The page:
The interview process is a key aspect of a job search as it allows the interviewer to gain a better insight into the capabilities and personal characteristics of their shortlisted candidates. Although the process can vary between jobs, employers will often have a list of typical interview questions that they use to structure this initial meeting around.
As this is ultimately the stage where employers determine who will get to the next round or be offered the role, thorough preparation should always include practising well-thought responses to typical interview questions. Knowing your CV inside out and having examples to expand on is key; you should already know the answers to questions about your personal work experience and working history, but you may not always be able to come up with comprehensive responses to questions you are asked on the spot.
With over 40 years’ experience interviewing prospective candidates for roles across over 25 disciplines, we have a deep understanding and insight into typical interview questions that are asked at each stage of the recruitment process. We can advise on the types of questions you are most likely to be asked during an interview for jobs within various industry sectors and even specific organisations. While there is no guarantee on the exact questions you will be asked, having prepared answers to common questions will enable you to construct more elaborate responses to any similar questions you may face.
Here are 10 typically asked interview questions to prepare for, rehearse with these classics to be sure you really impress at your next job interview.
1. What can you tell me about yourself?
Your CV provides the details of your skills and experience, so highlight any key abilities or past successes which are relevant to the role you are applying for. Talk briefly about your achievements to date and be sure to provide an overview of yourself as a person, the hopes you have for the position and how it ties in with your overall career goals.
2. Why do you want to work for us?
Carry out a little research and you’ll be able to talk compellingly about the business and how you can positively impact on it. Align your values and goals with that of the organisation and discuss how your past experiences and current skills make you a great fit. If an aspect of the position or project particularly appeals to you then be sure to highlight it and what you hope to achieve within the role.
3. Can you give an example of where you’ve been able to use your leadership skills?
Even if you’re not in a management role, you must cite an example where you took the reins. Whether you organised a group to achieve a deadline on a project or stepped up when your manager was away, the ability to lead is an attractive trait to most employers, particularly when considering the long-term career progression of their staff.
4. What are your strengths and weaknesses?
Talk about your strengths that directly link back to the selection criteria to highlight your fit for the role. Allude to weaknesses irrelevant to the position or those which you are able to put a positive spin on.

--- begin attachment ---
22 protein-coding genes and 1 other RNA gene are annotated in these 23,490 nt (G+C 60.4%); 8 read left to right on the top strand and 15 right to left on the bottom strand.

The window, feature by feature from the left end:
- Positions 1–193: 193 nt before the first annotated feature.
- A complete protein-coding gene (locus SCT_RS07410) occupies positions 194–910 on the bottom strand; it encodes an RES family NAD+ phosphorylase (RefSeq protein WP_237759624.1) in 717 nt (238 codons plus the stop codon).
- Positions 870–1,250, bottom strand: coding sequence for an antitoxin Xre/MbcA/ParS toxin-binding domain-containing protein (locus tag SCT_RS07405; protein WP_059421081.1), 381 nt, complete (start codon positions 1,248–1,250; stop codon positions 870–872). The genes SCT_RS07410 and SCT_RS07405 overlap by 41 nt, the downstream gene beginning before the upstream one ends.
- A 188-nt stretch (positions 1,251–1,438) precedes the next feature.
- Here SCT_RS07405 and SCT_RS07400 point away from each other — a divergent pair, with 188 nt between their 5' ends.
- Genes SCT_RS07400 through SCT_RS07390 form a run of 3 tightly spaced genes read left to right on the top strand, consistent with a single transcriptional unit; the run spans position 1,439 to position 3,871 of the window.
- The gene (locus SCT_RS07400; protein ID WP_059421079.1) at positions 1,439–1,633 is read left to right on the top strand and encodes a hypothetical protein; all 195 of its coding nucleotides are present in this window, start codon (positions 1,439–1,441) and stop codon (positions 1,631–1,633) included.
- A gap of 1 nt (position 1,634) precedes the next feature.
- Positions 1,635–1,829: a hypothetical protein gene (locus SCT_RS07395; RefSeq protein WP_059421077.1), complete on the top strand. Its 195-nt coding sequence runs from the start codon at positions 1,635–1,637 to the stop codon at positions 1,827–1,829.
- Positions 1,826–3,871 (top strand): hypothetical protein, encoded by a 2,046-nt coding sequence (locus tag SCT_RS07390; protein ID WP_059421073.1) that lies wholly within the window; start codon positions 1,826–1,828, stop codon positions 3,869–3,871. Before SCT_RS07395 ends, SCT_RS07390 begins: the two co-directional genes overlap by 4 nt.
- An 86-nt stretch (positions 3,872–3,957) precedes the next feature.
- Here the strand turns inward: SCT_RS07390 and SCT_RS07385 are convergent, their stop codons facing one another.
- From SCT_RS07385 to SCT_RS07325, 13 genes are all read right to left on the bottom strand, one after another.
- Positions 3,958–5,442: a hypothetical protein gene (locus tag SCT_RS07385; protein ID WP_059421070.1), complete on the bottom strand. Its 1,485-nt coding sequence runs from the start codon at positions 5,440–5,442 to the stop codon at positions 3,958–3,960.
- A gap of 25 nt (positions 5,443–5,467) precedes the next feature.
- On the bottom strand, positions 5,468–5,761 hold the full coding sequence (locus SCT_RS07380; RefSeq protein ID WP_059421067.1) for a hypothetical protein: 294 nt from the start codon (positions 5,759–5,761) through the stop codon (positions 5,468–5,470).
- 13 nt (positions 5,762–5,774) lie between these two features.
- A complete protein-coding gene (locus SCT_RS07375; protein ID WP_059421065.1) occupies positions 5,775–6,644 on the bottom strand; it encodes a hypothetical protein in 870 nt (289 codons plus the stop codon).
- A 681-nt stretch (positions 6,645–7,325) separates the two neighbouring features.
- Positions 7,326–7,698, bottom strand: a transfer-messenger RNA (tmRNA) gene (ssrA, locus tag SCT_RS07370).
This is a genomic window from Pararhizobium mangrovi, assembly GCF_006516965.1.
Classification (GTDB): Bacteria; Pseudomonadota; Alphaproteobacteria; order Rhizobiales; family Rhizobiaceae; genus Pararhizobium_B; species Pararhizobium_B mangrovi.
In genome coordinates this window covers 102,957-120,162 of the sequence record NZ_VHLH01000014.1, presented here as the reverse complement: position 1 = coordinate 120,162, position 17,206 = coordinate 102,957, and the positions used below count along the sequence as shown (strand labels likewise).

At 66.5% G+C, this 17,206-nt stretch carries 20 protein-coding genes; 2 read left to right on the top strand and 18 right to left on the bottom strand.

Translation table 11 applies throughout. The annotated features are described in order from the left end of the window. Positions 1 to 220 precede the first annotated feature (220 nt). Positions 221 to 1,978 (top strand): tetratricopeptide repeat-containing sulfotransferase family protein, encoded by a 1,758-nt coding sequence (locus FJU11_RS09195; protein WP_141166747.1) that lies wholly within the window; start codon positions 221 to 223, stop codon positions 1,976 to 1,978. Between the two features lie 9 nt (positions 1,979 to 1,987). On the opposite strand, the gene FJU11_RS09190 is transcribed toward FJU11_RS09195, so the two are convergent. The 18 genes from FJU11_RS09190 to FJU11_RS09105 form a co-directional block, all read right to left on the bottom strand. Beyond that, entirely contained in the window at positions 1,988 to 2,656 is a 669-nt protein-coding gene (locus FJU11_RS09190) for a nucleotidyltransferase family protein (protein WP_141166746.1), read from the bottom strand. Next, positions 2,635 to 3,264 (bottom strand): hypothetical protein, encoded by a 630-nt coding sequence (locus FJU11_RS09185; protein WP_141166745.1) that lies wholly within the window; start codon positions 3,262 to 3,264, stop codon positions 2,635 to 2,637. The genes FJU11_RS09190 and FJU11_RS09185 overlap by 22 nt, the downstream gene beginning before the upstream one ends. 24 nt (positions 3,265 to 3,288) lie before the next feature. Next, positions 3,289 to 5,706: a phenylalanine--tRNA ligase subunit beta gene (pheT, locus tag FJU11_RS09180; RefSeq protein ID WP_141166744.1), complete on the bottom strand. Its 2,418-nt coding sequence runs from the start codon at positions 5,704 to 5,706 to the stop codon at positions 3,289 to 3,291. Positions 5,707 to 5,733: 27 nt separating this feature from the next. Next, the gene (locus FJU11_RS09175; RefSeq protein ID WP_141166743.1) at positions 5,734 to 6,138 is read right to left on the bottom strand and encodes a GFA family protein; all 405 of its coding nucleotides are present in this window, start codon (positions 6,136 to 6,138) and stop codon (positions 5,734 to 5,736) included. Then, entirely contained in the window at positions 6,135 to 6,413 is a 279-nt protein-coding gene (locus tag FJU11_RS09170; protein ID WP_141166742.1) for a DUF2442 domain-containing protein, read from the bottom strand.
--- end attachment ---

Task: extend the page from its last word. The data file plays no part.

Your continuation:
5. Where do you see yourself in five years?
Research the company structure to pitch your aspirations more realistically than ‘I want to be on the board by then’. If there is a particular position you hope to move into, explain why and how you envision your career progressing long-term.
6. What is your greatest achievement?
Use the selection criteria to identify which of your achievements required you to utilise skills the interviewer is interested in.
7. Why should we hire you?
Describe the skills and experience you’ve gained that best qualify you to fulfil the duties listed in the job description. Any unique projects you have worked on or companies that have led to experiences you will be able to apply in the role are highly beneficial. Similarly, any additional skills that fall outside the described requirements which would enable you to perform in the role better than someone who does not possess these abilities should be discussed.
8. Are you a team player?
Almost every role requires some level of teamwork, so it’s important to highlight your ability to work with others and provide an example of how you have done so to a positive effect in the past. However, it’s also good to touch on the fact that you are also very capable of working by yourself when required.
9. What are your salary expectations?
It’s important to have a salary range in mind that is reasonable and fair but also satisfies your financial obligations and lifestyle.
10. Do you have any questions for us?
You should always be prepared with questions to ask in an interview. Use this opportunity to build rapport with the interviewer. Asking questions gives you the opportunity to learn more about the position and organisation to determine whether you will be able to work happily and successfully in the role.
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